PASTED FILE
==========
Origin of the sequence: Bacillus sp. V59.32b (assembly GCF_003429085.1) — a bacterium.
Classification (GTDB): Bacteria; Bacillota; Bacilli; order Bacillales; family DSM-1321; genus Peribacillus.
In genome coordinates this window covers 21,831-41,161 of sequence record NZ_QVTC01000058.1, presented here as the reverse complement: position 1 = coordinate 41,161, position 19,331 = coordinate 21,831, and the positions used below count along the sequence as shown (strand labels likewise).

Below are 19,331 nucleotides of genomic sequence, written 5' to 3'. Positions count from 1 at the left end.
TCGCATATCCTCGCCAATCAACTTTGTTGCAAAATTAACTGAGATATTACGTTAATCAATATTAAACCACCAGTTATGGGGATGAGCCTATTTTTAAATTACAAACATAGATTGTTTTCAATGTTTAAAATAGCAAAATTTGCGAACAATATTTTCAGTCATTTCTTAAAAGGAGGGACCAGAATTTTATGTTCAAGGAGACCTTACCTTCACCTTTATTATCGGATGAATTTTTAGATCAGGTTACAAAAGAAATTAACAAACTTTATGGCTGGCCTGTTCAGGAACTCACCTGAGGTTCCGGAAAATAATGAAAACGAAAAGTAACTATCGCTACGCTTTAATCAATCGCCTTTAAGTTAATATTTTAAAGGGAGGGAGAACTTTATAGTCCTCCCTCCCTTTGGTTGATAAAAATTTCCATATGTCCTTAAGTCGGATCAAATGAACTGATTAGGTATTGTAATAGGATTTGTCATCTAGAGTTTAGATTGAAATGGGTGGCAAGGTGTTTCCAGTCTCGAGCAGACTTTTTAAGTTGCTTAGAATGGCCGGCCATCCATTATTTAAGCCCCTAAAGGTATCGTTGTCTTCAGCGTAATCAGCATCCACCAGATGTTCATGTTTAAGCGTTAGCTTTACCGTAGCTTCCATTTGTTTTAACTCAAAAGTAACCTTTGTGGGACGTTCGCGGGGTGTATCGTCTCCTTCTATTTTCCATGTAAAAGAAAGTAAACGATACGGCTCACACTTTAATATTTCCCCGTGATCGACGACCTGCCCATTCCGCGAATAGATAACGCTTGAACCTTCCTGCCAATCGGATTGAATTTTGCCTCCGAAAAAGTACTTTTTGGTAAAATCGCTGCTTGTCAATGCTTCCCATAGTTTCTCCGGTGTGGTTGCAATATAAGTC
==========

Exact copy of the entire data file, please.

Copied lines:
Origin of the sequence: Bacillus sp. V59.32b (assembly GCF_003429085.1) — a bacterium.
Classification (GTDB): Bacteria; Bacillota; Bacilli; order Bacillales; family DSM-1321; genus Peribacillus.
In genome coordinates this window covers 21,831-41,161 of sequence record NZ_QVTC01000058.1, presented here as the reverse complement: position 1 = coordinate 41,161, position 19,331 = coordinate 21,831, and the positions used below count along the sequence as shown (strand labels likewise).

Below are 19,331 nucleotides of genomic sequence, written 5' to 3'. Positions count from 1 at the left end.
TCGCATATCCTCGCCAATCAACTTTGTTGCAAAATTAACTGAGATATTACGTTAATCAATATTAAACCACCAGTTATGGGGATGAGCCTATTTTTAAATTACAAACATAGATTGTTTTCAATGTTTAAAATAGCAAAATTTGCGAACAATATTTTCAGTCATTTCTTAAAAGGAGGGACCAGAATTTTATGTTCAAGGAGACCTTACCTTCACCTTTATTATCGGATGAATTTTTAGATCAGGTTACAAAAGAAATTAACAAACTTTATGGCTGGCCTGTTCAGGAACTCACCTGAGGTTCCGGAAAATAATGAAAACGAAAAGTAACTATCGCTACGCTTTAATCAATCGCCTTTAAGTTAATATTTTAAAGGGAGGGAGAACTTTATAGTCCTCCCTCCCTTTGGTTGATAAAAATTTCCATATGTCCTTAAGTCGGATCAAATGAACTGATTAGGTATTGTAATAGGATTTGTCATCTAGAGTTTAGATTGAAATGGGTGGCAAGGTGTTTCCAGTCTCGAGCAGACTTTTTAAGTTGCTTAGAATGGCCGGCCATCCATTATTTAAGCCCCTAAAGGTATCGTTGTCTTCAGCGTAATCAGCATCCACCAGATGTTCATGTTTAAGCGTTAGCTTTACCGTAGCTTCCATTTGTTTTAACTCAAAAGTAACCTTTGTGGGACGTTCGCGGGGTGTATCGTCTCCTTCTATTTTCCATGTAAAAGAAAGTAAACGATACGGCTCACACTTTAATATTTCCCCGTGATCGACGACCTGCCCATTCCGCGAATAGATAACGCTTGAACCTTCCTGCCAATCGGATTGAATTTTGCCTCCGAAAAAGTACTTTTTGGTAAAATCGCTGCTTGTCAATGCTTCCCATAGTTTCTCCGGTGTGGTTGCAATATAAGTC